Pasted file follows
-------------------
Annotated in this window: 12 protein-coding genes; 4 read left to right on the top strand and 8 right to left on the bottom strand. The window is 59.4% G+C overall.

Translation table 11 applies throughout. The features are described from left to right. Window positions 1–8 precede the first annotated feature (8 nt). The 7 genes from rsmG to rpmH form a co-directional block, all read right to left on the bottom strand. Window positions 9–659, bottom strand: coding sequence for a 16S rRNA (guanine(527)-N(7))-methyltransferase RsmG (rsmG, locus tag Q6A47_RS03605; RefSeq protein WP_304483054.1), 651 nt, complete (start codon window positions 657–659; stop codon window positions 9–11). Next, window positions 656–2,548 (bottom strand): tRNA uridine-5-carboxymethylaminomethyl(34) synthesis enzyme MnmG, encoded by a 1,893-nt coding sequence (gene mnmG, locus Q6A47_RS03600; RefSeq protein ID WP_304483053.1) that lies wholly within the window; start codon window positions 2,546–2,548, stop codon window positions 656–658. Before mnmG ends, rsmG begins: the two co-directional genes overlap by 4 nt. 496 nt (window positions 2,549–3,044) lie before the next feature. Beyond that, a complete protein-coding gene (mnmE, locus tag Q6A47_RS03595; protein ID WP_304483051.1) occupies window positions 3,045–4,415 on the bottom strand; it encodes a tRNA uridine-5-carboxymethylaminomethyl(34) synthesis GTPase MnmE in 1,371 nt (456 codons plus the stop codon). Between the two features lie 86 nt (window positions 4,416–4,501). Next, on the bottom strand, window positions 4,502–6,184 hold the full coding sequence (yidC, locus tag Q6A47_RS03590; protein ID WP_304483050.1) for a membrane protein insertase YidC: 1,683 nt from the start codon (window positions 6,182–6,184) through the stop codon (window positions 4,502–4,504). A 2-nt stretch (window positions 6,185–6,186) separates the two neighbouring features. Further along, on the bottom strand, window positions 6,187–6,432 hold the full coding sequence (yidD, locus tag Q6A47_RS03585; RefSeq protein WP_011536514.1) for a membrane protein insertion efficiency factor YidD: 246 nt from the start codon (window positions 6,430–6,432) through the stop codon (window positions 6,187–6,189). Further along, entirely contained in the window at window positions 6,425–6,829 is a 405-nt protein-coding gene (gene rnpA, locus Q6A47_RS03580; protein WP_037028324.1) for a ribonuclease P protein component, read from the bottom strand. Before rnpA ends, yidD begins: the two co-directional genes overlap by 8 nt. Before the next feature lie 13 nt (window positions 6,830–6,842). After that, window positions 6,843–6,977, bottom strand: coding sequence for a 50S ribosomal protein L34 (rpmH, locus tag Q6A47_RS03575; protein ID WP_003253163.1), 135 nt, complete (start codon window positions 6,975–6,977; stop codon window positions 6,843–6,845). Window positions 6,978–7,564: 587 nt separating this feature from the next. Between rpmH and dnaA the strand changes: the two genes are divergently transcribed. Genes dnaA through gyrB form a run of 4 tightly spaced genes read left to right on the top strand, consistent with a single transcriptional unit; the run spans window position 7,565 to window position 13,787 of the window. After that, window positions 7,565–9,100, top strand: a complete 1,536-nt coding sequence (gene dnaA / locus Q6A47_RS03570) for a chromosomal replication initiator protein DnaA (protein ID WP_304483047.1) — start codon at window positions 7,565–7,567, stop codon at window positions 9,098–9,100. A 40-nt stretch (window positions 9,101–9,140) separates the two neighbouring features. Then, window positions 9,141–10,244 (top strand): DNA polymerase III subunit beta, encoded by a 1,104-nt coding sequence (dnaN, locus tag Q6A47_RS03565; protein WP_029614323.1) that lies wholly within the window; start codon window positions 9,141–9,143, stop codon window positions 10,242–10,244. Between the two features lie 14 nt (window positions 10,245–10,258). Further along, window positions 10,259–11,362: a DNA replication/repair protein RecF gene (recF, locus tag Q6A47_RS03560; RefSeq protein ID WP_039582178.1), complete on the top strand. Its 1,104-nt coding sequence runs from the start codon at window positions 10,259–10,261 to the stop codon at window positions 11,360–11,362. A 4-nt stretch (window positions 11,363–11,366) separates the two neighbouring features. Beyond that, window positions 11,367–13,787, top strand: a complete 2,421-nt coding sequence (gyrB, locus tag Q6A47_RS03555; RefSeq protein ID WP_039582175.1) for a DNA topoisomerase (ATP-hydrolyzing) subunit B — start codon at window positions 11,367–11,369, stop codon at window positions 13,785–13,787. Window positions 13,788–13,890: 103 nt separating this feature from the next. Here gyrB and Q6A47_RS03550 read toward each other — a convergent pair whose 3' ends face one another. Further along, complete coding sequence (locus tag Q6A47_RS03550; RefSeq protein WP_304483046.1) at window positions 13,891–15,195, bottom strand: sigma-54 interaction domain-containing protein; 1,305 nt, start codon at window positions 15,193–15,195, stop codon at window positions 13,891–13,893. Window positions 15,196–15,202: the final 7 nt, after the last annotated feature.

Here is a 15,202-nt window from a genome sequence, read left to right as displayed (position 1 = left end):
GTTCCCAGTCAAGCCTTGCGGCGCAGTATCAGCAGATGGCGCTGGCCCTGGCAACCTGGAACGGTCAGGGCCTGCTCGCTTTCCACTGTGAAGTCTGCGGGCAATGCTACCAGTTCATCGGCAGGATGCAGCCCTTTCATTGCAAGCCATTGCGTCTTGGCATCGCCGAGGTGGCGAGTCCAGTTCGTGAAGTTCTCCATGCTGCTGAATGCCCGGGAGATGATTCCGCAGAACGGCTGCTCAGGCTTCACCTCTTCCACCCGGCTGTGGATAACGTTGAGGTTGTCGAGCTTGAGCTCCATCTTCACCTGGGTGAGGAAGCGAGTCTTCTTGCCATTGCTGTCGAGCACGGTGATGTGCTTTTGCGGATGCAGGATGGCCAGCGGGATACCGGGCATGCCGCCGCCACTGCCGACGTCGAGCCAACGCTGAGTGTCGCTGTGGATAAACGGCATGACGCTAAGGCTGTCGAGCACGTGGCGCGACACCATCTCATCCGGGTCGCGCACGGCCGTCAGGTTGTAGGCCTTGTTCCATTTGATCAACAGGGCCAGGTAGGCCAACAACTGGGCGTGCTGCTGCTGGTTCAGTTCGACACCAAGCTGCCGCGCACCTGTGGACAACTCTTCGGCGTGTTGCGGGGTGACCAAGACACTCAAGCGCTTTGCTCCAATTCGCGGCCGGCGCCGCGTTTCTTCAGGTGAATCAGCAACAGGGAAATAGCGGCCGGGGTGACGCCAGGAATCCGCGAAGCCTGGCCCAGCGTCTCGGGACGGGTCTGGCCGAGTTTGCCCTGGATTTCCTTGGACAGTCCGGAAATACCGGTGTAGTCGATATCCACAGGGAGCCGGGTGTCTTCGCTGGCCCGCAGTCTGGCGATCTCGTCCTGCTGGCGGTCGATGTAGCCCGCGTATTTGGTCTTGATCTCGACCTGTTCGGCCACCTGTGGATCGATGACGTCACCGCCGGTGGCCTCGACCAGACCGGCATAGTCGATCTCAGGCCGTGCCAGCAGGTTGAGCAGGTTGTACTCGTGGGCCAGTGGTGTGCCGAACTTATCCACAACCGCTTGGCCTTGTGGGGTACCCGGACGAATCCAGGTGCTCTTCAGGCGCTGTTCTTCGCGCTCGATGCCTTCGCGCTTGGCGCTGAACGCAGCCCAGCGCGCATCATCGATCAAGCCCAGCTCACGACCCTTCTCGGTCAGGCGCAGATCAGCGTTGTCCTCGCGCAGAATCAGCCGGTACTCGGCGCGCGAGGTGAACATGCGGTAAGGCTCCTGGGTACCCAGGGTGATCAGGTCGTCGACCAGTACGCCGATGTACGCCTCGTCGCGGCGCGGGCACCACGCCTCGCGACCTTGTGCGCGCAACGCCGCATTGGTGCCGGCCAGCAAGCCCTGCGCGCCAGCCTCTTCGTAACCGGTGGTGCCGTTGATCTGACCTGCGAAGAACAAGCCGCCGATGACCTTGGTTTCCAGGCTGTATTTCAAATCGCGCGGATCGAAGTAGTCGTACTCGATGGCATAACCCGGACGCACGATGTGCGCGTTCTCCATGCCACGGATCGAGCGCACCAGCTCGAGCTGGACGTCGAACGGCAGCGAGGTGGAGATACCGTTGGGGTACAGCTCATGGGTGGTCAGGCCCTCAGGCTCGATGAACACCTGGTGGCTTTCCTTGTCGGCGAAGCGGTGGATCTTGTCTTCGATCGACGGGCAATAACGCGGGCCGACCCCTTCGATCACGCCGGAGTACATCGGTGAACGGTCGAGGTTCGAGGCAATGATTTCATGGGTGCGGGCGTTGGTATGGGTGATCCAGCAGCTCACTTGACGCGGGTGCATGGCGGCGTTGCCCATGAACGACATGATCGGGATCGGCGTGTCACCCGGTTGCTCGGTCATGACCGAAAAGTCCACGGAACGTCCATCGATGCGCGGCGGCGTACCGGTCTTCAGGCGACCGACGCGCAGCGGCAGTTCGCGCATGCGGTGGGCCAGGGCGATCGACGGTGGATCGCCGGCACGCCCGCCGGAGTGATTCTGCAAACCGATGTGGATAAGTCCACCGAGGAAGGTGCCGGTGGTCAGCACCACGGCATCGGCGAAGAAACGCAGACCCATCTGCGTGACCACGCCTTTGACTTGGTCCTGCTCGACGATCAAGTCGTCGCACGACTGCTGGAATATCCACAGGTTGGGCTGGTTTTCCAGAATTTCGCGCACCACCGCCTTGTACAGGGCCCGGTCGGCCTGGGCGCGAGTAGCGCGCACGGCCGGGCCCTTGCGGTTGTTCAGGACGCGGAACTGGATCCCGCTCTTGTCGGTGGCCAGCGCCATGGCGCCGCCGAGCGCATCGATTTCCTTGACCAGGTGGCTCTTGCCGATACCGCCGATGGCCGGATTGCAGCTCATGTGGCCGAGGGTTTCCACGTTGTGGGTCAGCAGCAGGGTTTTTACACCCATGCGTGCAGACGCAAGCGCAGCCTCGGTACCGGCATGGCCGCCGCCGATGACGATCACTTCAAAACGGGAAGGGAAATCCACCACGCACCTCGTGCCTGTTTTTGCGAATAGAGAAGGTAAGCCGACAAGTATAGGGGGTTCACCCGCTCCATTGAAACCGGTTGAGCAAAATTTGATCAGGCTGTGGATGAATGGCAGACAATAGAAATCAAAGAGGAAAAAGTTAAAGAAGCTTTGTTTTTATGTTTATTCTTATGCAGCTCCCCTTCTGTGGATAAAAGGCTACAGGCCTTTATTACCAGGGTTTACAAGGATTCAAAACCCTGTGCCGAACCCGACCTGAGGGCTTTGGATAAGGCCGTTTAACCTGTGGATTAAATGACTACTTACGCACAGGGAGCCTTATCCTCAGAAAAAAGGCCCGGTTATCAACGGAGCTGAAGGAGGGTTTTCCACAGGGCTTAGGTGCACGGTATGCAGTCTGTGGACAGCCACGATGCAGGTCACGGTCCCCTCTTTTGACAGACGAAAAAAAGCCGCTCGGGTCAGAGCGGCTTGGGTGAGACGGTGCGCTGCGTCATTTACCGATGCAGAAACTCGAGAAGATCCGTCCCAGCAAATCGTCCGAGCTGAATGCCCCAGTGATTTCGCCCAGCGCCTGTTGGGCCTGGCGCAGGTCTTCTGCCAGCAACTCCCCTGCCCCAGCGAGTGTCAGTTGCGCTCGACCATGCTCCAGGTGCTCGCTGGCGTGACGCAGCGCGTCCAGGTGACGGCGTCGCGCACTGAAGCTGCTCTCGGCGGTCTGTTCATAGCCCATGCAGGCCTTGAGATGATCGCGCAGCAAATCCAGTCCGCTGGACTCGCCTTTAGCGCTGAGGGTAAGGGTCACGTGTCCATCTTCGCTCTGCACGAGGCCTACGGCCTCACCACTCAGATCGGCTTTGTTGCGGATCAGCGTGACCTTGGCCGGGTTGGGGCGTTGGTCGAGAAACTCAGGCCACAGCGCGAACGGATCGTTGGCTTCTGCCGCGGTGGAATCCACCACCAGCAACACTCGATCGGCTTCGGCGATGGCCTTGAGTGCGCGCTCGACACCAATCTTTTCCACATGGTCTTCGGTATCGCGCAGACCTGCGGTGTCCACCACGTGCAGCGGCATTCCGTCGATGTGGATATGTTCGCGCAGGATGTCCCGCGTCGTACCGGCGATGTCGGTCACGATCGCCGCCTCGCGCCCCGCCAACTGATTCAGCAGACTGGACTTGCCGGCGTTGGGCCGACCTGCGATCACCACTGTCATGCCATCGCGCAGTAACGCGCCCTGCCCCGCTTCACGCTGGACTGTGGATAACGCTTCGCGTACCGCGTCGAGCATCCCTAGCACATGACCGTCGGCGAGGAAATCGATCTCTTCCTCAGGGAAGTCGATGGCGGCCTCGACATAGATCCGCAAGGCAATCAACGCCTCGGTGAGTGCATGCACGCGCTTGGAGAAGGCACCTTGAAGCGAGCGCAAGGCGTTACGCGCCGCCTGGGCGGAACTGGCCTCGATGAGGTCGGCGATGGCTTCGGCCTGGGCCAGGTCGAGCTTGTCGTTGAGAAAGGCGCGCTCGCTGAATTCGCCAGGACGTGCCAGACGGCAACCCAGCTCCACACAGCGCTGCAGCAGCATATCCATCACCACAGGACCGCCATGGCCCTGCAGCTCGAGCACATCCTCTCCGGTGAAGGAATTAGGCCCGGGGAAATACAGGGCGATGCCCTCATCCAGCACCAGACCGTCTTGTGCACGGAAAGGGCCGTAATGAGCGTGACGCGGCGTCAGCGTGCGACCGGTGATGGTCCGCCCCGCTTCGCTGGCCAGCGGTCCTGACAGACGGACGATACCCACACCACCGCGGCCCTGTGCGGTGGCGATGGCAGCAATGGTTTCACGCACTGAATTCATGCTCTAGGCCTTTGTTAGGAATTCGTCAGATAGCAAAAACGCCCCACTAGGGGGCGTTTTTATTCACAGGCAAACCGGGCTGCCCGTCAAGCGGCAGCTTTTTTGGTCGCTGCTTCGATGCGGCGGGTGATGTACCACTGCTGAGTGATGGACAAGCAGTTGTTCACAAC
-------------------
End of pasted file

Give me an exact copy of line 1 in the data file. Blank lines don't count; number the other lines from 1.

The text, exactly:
Annotated in this window: 12 protein-coding genes; 4 read left to right on the top strand and 8 right to left on the bottom strand. The window is 59.4% G+C overall.